This mushroom risotto recipe arrived in my inbox all the way from Paris. Michelin Star Chef Yves Mattagne of Seagrill in Brussels is in collaboration with Longines Masters, serving his fine cuisine at the dining tables of the world class horse show. Today is the opening day for the Longines equestrian event in Paris, where my Parisian friends are seated in the dining area overlooking the course. I can just taste the beurre et fromage in the risotto aux champignon des bois from here in Los Angeles. Chef Mattagne’s exquisite dishes are still in my sensory memory. It was a pleasure to attend the Longines horse show in Los Angeles recently, so making this recipe allows me to celebrate the event in Paris from afar.
And how I long to be there… so in my kitchen I made this creamy mushroom risotto and shared a glass of wine with my friends in Paris!
This risotto is adapted from Chef Yves Mattagne’s recipe which uses freshly picked morels. I’ve replaced the morels with small shiitake, cremini, bunshimeiji, and dried porcini, as I could not obtain morels. If you are able to make this with fresh morels, you are in for a delicious treat. The morels melt in your mouth when simply enhanced by good butter, white wine and the earthy broth for the risotto. Also, you may use vegan butter if you’d like a vegan risotto, just omit the Parmesan or find a gourmet vegan cheese to pair with it.
- 2 cups arborio rice
- 5-6 cups mushroom broth, as needed
- 1/2 white onion, sliced fine
- 2 leeks, sliced fine, whites only
- 1/2 cup white wine, pinot grigio or sauvignon blanc
- 2-4 tbl unsalted butter, more as needed
- 2 tbl olive oil, more as needed
- 1/2 cup grated parmesan
- 1/4 cup dried porcini, pulsed fine, rehydrated in hot broth
- 1/2 cup cremini mushrooms, sliced fine
- 1/2 cup shiitake mushrooms, sliced fine
- bunshimeiji mushrooms, tips only
- few sprigs of thyme, stripped
- 1 small bunch of basil, chopped fine
- black pepper, to taste
- sea salt, to taste
Bring broth to a simmer in a saucepan. Make sure stock is kept simmering on the stove.
Rehydrate the dried porcini in hot broth. *You can pulse the dried porcini in a coffee grinder or food processor first to make the dried porcini more of an essence, then add to the broth. This will lend a wonderfully intense mushroom flavor to the mushroom broth as you cook the risotto.
Heat olive oil and a pat or two of butter in a wide non-stick saucepan over medium heat. Add onions and leeks and cook gently until tender, 3 to 5 minutes.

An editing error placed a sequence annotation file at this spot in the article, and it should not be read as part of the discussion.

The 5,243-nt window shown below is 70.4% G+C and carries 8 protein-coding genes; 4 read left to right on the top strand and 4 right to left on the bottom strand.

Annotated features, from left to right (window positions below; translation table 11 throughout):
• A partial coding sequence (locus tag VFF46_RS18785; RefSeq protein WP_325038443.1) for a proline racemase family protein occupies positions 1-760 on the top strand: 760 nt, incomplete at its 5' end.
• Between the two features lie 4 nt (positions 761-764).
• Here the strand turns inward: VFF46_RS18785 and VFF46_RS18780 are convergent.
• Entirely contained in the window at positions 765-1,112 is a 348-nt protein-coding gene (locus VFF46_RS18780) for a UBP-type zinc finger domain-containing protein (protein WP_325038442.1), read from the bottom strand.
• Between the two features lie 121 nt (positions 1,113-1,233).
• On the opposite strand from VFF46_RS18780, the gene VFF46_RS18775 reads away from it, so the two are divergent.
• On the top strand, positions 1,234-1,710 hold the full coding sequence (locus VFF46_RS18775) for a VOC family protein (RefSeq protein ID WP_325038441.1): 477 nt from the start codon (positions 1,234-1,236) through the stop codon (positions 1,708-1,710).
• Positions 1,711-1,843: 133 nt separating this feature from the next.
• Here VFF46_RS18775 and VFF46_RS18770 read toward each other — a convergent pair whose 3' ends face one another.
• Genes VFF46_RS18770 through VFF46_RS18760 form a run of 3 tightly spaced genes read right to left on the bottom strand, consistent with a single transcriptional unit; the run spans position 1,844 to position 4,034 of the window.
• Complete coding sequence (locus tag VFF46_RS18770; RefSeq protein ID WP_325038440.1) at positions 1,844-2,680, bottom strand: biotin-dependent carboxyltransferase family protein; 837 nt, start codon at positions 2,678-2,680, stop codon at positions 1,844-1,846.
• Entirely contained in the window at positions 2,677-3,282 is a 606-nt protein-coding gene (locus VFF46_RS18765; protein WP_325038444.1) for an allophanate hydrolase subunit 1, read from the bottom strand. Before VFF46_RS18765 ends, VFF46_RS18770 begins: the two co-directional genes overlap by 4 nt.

Turn up heat slightly and add all of the mushrooms, stirring into the onions and leeks. Continue to stir occasionally until the onions and leeks begin to turn translucent, about 3 to 5 minutes, then splash in a small amount of white wine and add in some thyme. Allow the onions, leeks and mushrooms to cook, stirring, until fragrant, about two minutes.
Season mushrooms with thyme, sea salt and black pepper, and a little bit of butter. Continue to cook over medium heat until tender. Taste with a spoon and adjust, but remember the parmesan will add a saltiness to the risotto, so take care not to over salt. *I used a black truffle finishing salt.
Add the rice to the pan and stir until grains begin to crackle and turn golden. Add a splash of white wine and cook, stirring, until wine has evaporated. Stir in a ladleful of simmering stock to just cover the rice. The stock will bubble slowly.
Cook, stirring often until stock is almost absorbed. Add another ladleful or two of stock and continue cooking at a medium-slow pace, stirring often and adding more stock when rice is almost dry, for 15 minutes.
Continue to add stock and stir for another 10 minutes. Rice should be tender all the way through but with an al dente tack. Taste and adjust seasoning or add more broth if undercooked. Awareness of the balance between al dente and overcooked needs to be heeded— when the rice is just about cooked, it is perfect.
Add another ladleful or two of stock to rice if needed. Stir in Parmesan and remove from heat.
Season with fresh black pepper, basil, thyme, and slivers of shaved Parmesan on top.
Serve warm in wide soup bowls. Bon appetit!